“Taxidermia” is obsessed with human flesh. From its opening minutes onward, this Hungarian/French/Austrian production barely takes notice of a landscape or even the layout of an enclosed room, but prefers extreme close-ups. The film dives into the human body to investigate it parts, inside and out, even at their less appealing moments. And I’m not talking about the choice physiques of Eastern European models: “Taxidermia” zeroes in on the most revolting bodies.
Yes, it’s as disgusting as it sounds. But “Taxidermia,” directed by György Pálfi and co-written by Pálfi and Zsófia Ruttkay, works these grotesque images into a bizarre tale about the hell of menial existence and the doom we inherit from our predecessors. As the film unwinds, the scenarios seem out to break down the complacency of the most resolute viewer. But with a wealth of dead-on black humor and a brilliant climax, these grotesqueries develop into a delightfully bizarre vision.
The film opens with a pathetic soul, Morogorvski (Czene Csaba), an army orderly who slips into fantasy whenever he can avoid his menial duties and his cruel Lieutenant. He spends his days getting abused, then releasing his stress through perverse masturbation (don’t ask; seeing is believing here) and spying on bathing young ladies. In a winter cap and tattered coat (he’s quartered in a shed while those he serves sleep comfortably), Morogorvski acts like a Samuel Beckett character with hardly any emotions left or a capacity to communicate them. His scenes are often played alone, where he appears to be a subhuman being investigating another race. He never gets so much as a kind word from those he serves, until a not-so-lovely matron comes to him for some pleasure. This act creates the next generation (and next chapter of the film), but like the rest of Morogorvski’s plights, it never suffers from a lack of humor. (He even suffers an animal attack during “gloryhole” masturbation.)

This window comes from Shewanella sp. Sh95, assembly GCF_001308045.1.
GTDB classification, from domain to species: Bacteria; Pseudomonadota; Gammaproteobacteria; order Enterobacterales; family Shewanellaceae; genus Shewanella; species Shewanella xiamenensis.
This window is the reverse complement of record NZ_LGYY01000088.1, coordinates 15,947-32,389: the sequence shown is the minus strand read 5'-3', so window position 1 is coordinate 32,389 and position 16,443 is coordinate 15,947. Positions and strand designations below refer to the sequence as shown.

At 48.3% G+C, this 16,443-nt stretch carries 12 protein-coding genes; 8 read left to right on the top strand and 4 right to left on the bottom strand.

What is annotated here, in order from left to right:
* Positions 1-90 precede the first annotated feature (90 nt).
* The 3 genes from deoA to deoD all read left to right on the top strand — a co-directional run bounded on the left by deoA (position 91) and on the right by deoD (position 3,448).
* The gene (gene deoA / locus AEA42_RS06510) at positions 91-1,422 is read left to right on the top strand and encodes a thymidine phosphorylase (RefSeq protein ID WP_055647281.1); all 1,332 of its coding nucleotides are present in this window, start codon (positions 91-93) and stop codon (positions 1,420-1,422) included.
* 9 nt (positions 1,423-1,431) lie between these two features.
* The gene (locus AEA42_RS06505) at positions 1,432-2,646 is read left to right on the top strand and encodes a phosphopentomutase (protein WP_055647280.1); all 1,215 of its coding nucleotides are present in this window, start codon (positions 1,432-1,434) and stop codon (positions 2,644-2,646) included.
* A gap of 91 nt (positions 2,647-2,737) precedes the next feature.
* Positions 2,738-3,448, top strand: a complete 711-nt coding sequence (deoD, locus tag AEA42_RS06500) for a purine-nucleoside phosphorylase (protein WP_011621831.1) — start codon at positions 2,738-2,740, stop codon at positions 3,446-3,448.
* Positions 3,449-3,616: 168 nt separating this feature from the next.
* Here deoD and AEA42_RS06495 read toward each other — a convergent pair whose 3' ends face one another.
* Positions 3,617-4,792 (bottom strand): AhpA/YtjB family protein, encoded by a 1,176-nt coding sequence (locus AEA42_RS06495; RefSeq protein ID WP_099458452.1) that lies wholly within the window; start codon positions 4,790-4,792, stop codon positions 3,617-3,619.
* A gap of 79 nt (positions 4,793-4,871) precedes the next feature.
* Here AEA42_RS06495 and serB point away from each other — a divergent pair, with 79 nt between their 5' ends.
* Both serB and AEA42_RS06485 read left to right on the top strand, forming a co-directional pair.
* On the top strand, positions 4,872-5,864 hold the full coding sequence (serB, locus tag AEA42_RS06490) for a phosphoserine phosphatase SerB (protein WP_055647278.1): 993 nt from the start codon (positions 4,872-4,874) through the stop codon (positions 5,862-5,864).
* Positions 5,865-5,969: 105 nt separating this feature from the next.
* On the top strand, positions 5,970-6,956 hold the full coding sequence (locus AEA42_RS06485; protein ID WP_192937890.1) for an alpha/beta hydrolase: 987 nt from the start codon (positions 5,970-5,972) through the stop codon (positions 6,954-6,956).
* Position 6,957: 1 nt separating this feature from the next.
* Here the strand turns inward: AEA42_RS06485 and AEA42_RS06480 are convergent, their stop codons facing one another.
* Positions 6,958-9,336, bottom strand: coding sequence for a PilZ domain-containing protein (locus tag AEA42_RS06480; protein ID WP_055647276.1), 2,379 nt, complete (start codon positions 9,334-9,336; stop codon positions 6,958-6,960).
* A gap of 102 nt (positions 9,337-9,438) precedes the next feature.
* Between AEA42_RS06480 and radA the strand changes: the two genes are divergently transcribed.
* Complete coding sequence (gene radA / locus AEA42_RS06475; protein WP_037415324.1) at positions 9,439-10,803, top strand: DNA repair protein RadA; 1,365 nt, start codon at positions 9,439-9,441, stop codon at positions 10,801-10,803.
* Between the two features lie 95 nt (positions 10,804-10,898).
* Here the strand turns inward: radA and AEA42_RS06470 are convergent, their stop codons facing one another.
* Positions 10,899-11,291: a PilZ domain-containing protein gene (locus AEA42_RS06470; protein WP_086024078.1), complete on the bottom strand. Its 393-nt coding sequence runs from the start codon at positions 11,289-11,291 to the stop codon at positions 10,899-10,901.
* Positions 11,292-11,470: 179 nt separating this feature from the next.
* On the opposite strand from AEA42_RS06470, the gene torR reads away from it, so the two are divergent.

The second act focuses on Morogorvski’s son, Kálmán (Gergely Trócsányi). An oversized champion speed-eater, he will test viewers’ stomachs as we watch what he ingests and how he rids himself of it (what pint-sized jockeys call “flipping”). There’s plenty of eating and expelling, but the quirky folks already enjoying “Taxidermia” will find a humorous approach to it all. His romance with another speed-eater engenders Lajos (Marc Bischoff), who grows to become a gaunt taxidermist and the source of his father’s shame. He is overburdened with caring for his aged father, who has more than compensated for his son’s thinness by overstuffing himself to the surreal size of a tractor tire.
Kálmán is now stabilized in what looks like a cross between a jail cell and a museum display, where he gorges on chocolates all day. Fixated on his glory days of speed-eating, he pleasures in feeding oversized kitties and rants about current eating champions on TV. His servant, however, becomes the heir to his grandfather’s misery, with a passion in his work but a stifled existence. He has an artist’s concentration while working on animal carcasses, though viewers should be warned that one assignment is quite challenging to view. But as he wanders through the more normal environs of a supermarket (to buy tonnage of consumables for his ghastly dad), the film dwells in his Kafkaesque sorrow, and reminds us that hell can be the everyday for some, all depending on what unavoidable situation one has been dealt.
His final resolve makes this film very worthy of its title – this event manages to top “Taxidermia’s” most bizarre moments and, in its illustration of character motivation, delivers the film into a sublime realm. “Taxidermia” is only for fans of the bizarre and certainly not for those with even a faintly weak stomach. But for those meeting both qualifications: Welcome to a devious little nightmare.